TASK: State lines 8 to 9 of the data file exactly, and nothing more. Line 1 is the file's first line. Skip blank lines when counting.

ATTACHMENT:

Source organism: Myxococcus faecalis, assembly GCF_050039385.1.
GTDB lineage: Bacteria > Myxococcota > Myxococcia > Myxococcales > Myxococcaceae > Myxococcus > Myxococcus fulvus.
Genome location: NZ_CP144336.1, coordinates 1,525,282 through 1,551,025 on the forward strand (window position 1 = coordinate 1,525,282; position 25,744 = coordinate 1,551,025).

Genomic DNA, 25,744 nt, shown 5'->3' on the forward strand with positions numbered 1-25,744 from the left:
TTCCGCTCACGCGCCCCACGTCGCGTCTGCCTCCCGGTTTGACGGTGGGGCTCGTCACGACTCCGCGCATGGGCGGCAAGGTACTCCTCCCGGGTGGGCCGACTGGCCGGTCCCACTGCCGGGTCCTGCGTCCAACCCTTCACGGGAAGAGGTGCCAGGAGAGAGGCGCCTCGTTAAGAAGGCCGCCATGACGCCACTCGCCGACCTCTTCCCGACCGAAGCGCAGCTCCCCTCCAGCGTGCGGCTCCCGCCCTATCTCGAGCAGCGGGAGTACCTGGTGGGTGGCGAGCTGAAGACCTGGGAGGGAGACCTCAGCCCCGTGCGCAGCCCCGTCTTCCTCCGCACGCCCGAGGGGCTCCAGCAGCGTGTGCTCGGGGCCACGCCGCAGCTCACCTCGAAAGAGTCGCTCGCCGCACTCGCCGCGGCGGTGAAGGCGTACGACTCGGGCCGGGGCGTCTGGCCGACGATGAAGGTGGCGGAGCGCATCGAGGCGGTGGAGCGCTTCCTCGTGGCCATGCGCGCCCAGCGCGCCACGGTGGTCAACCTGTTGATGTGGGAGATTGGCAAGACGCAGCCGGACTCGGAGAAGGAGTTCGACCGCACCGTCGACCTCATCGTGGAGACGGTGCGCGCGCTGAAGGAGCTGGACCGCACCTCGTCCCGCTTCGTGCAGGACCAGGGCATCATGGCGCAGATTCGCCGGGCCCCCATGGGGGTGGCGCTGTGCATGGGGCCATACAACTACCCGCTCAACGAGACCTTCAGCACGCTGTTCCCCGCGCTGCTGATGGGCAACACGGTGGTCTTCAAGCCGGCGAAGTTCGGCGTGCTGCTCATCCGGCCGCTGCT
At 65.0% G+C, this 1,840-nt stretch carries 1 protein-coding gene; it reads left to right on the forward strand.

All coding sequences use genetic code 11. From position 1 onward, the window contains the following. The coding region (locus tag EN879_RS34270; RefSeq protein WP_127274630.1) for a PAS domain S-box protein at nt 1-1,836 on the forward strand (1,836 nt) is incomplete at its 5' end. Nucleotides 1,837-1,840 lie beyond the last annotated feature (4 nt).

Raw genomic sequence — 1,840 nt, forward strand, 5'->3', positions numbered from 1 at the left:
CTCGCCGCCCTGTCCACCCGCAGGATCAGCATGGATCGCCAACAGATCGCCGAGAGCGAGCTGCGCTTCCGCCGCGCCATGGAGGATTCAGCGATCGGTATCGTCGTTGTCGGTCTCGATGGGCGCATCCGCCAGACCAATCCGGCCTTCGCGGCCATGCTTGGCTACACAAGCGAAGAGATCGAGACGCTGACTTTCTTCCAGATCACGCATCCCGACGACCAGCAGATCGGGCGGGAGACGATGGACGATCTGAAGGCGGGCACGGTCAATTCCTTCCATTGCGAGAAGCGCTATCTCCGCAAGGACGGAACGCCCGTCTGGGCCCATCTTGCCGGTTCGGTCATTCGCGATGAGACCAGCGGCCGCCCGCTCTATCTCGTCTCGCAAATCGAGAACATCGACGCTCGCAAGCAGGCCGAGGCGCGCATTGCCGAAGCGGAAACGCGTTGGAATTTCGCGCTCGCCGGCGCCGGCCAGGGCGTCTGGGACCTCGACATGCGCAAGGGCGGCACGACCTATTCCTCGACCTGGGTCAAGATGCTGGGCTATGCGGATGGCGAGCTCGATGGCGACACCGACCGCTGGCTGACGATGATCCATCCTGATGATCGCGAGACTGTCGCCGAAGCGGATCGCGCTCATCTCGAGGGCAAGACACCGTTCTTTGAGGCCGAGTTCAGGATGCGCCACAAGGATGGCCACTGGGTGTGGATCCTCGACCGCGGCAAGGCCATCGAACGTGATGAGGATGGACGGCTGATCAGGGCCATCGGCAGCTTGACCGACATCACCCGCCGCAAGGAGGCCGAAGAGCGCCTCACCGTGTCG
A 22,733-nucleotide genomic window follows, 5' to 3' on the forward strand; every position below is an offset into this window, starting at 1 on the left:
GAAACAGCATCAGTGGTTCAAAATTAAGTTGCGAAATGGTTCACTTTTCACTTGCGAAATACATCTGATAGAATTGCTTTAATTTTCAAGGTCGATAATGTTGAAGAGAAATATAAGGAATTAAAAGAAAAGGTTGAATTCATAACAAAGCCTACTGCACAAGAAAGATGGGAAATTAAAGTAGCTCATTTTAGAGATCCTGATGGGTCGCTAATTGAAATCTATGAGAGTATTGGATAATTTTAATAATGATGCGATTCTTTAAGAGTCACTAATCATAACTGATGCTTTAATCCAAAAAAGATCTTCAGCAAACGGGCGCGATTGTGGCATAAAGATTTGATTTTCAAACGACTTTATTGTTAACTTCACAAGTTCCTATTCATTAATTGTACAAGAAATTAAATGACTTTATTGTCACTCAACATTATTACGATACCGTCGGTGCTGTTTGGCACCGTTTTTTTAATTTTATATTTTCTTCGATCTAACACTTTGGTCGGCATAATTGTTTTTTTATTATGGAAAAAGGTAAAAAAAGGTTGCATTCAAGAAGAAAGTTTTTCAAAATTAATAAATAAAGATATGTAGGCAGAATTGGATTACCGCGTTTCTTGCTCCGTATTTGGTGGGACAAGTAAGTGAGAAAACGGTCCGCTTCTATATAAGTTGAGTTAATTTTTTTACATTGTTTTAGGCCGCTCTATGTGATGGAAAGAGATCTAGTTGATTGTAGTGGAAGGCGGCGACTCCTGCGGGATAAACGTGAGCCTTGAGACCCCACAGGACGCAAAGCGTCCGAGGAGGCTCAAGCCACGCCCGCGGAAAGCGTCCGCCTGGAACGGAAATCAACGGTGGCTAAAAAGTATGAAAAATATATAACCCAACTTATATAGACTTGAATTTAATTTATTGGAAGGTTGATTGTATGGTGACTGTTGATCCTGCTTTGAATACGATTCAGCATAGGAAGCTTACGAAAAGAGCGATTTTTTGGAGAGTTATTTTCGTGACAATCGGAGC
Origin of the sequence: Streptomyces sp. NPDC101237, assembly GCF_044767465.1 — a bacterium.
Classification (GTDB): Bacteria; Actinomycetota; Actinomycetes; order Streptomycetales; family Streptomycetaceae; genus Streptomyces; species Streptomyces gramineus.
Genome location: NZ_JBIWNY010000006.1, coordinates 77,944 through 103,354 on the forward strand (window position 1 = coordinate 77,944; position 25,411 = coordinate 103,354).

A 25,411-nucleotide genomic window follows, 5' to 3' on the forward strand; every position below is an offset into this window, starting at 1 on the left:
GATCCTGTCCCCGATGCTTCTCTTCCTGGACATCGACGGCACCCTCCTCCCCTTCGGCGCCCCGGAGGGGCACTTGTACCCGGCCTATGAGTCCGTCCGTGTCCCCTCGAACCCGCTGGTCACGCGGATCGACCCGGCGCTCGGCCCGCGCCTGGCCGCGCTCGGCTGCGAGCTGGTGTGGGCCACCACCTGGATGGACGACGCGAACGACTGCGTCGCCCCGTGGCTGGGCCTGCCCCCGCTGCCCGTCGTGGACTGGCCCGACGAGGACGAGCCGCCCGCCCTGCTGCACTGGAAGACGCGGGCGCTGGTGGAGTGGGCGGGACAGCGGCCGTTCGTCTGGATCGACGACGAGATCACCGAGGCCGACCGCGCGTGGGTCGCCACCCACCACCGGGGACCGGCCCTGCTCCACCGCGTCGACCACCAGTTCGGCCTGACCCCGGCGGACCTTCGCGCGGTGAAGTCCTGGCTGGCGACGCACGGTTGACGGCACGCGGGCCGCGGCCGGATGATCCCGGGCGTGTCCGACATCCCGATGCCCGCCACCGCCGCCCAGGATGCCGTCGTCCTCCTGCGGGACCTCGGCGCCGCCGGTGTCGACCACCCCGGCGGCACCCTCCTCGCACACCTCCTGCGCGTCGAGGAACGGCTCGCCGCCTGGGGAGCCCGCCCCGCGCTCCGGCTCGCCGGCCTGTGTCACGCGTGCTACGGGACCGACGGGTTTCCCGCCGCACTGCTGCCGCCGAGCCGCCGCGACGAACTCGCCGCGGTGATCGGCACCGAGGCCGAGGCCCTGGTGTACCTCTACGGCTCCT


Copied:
Raw genomic sequence — 1,840 nt, forward strand, 5'->3', positions numbered from 1 at the left:
CTCGCCGCCCTGTCCACCCGCAGGATCAGCATGGATCGCCAACAGATCGCCGAGAGCGAGCTGCGCTTCCGCCGCGCCATGGAGGATTCAGCGATCGGTATCGTCGTTGTCGGTCTCGATGGGCGCATCCGCCAGACCAATCCGGCCTTCGCGGCCATGCTTGGCTACACAAGCGAAGAGATCGAGACGCTGACTTTCTTCCAGATCACGCATCCCGACGACCAGCAGATCGGGCGGGAGACGATGGACGATCTGAAGGCGGGCACGGTCAATTCCTTCCATTGCGAGAAGCGCTATCTCCGCAAGGACGGAACGCCCGTCTGGGCCCATCTTGCCGGTTCGGTCATTCGCGATGAGACCAGCGGCCGCCCGCTCTATCTCGTCTCGCAAATCGAGAACATCGACGCTCGCAAGCAGGCCGAGGCGCGCATTGCCGAAGCGGAAACGCGTTGGAATTTCGCGCTCGCCGGCGCCGGCCAGGGCGTCTGGGACCTCGACATGCGCAAGGGCGGCACGACCTATTCCTCGACCTGGGTCAAGATGCTGGGCTATGCGGATGGCGAGCTCGATGGCGACACCGACCGCTGGCTGACGATGATCCATCCTGATGATCGCGAGACTGTCGCCGAAGCGGATCGCGCTCATCTCGAGGGCAAGACACCGTTCTTTGAGGCCGAGTTCAGGATGCGCCACAAGGATGGCCACTGGGTGTGGATCCTCGACCGCGGCAAGGCCATCGAACGTGATGAGGATGGACGGCTGATCAGGGCCATCGGCAGCTTGACCGACATCACCCGCCGCAAGGAGGCCGAAGAGCGCCTCACCGTGTCG